As we turned the corner of Northern Blvd and Plandome Road in Manhasset, New York the church on the corner was a familiar site. I had not been here in many years but immediately recognized the store front we needed. Along with my daughter, we came to see my friend Linda Villano who has created the best specialty tea company on the planet. Yes the planet. I say that because I am an avid tea drinker my entire life and tried many specialty teas which kind of makes me an expert. As we entered the smell of store was radiating fresh mouthwatering tea from all over the world. On display were some of the basic necessities for brewing fresh tea. Tea pots, cups, sample packs of tea and tea cloths.
There is a wall filled from floor to ceiling with every tea and tea blend that Linda created. Customers can come in and sample the tea or mix and match for an interesting creation. I have mixed and matched myself. I blend Eve’s Temptation with Berry Blueberry for a caffeine free fruity lift. My other favorite is Congo Bongo that has coconut and chocolate and black tea for when I need a boost.
Nearly 20 years ago Linda and her husband Tomoslov started with their love of tea and an opportunity. Their team work gave birth to SerendipiTea. The company imports tea from all over the world including countries previously unknown for their tea gardens. Linda works her magic buy creating unique tea blends and has a thriving wholesale and retail enterprise. To her many credits SerendipiTea’s website was nominated for “Best Tea Retail website” by the World Tea Awards (2014) and the proud winner of two American Tea Championship awards (2013)
After heartfelt greetings and the usual formalities, we sat down to talk about teas. Her huge oak desk has her computer, lots of paper and is stained with many previous steaming cups of tea. Linda stepped out of the office to fill two infuser tea pots. As a master tea server she came back with well worn tea cups and tea pots. Each clear glass pot looked as if it had seen many brews steeped in them.
Linda told us she is serving 2 blends: One is a Faux Coca which is a caffeine free based blend of Rooibos, Chocolate & Spice, the other one is called Buccaneer which is a south Indian black tea base blended with Rooibos chocolate and vanilla and coconut for my daughter.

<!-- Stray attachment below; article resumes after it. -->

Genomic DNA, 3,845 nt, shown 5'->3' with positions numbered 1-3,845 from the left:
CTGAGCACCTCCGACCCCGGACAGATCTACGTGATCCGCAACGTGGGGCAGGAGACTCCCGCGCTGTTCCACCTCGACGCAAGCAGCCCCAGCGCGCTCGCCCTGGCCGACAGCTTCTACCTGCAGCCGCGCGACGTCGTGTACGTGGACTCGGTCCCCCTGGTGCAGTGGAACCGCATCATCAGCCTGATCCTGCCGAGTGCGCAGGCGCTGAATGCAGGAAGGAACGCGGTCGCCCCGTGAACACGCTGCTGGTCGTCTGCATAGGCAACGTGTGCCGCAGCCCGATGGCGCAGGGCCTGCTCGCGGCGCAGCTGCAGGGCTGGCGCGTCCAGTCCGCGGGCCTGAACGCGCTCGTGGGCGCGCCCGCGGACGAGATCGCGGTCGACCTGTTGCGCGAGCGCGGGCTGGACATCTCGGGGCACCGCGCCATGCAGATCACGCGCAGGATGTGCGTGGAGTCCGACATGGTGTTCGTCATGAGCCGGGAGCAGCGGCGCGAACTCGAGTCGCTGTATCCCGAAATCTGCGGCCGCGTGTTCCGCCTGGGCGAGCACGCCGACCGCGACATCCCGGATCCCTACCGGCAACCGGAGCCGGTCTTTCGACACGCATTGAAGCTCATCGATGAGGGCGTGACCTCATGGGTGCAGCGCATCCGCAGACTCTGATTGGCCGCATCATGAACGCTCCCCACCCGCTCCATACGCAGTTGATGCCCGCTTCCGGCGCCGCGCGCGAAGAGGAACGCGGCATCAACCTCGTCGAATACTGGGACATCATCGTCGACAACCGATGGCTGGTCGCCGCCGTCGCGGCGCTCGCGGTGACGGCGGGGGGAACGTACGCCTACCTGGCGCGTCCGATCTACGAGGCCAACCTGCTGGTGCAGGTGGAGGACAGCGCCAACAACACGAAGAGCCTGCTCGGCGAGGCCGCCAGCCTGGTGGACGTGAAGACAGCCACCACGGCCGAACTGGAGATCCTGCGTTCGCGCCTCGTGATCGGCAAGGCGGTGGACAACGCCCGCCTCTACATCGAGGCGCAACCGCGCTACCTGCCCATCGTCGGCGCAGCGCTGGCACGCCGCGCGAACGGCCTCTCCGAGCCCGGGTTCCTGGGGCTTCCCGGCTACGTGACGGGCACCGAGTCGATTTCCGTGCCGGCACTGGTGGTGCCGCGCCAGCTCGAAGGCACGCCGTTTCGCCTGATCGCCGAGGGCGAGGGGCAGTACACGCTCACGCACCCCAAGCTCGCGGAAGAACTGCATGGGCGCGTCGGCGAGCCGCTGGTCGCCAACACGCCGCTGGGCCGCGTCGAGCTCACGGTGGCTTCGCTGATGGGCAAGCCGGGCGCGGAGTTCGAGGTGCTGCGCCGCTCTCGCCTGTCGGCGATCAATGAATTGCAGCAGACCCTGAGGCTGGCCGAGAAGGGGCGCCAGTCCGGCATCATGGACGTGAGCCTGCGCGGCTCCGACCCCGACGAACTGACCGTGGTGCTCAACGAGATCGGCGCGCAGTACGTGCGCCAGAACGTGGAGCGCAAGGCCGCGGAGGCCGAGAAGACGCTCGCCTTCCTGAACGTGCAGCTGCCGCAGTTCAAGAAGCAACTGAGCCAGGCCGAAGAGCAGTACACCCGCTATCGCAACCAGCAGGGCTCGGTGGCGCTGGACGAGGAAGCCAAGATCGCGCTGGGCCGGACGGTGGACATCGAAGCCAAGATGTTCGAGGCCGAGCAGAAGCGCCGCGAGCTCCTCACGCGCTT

Get ready for an education and welcome Linda Villano of SerendipiTea.
Purely Simple Words (PSW): Here we are in SerendipiTea’s home base with the beautiful and talented Linda Villano. What got you started in the tea business?
Linda Villano (LV): Oh boy that’s a long story but I will shorten it. SerendipiTea was started in 1995 that is close to 20 years ago. Which is shocking to me. My former partner and husband was from Australia, he was of Slavic background so drinking tea is an everyday occurrence. So we had tea in the house all the time. My husband thought it was an abomination to have tea in bags. So we used loose tea. I didn’t know anything but tea bags. I am from an Italian background we drank coffee and tea was for when you were sick, and I didn’t know anything but tea bags. So it was an education for me in the beginning just in our home.
My husband was working for a Japanese department store called Felissimo. On the top floor of the store there was an art gallery and tea room. He managed the art gallery. The tea room was a traditional Japanese tea room but not just Japanese teas were sold, there were teas in general. So he would go to the tea room, talk about tea, chime in when there were tea programs…eventually he became known as the Tea Guy.
He met a woman who had a bath and beauty line who asked my husband to develop a line of tea and candle products. He came from a retail background and I came from a restaurant background (my family had restaurants). So we started to experiment with different varieties of tea. The woman was not committed to the line and we already had the foundation so we created our own company. It started in our fifth floor walk-up on the upper west side of Manhattan. Before we knew it we had a business. We started in the food service area and specialty kitchens. Eventually we opened a retail line.
It all happened by an incredible accident. It wasn’t anything we planned. It was serendipity.
PSW: How many different types of tea blends do you have?
LV: In tea there are 5 main categories of tea: black, white, green, oolong and pu-erh. Tisanes are Herbals, florals, botanicals, etc. Everything that is not tea. Some tea is re-packed the way they are received. Others are used in blends. The blends represent about 30 percent of what we offer, blends can be both tisane and tea.
PSW: How do you name your tea blends?
LV: Darjeeling for example, is a growing region, Ceylon tea is from Sri Lanka is a growing country. Names of certain teas are what they are. The blends, the ones we make here are named by how they feel, taste, smell, but it should make some sense for example Fiji is a lush green tea with pineapple and papaya…tastes & smells like what I imagine Fiji to be!
Once Upon A Tea was our first chocolate blend. I created this caffeine-free blend for my friend’s daughter who was under two years old. She liked to sip tea from her mother’s cup, her mom was concerned about caffeine. This has a little chocolate in it, good for kids.
PSW: All of your products are organic and there are no machine used for weighing, measuring and packing is hand done plus your packaging is bio degradable. Everything is hand made , home made and fresh made and that is a very unique thing. Most shoppers go to the grocery store and buy boxed teas. However loose and fresh tea is very different and your product is the real thing. How did you learn so much about tea?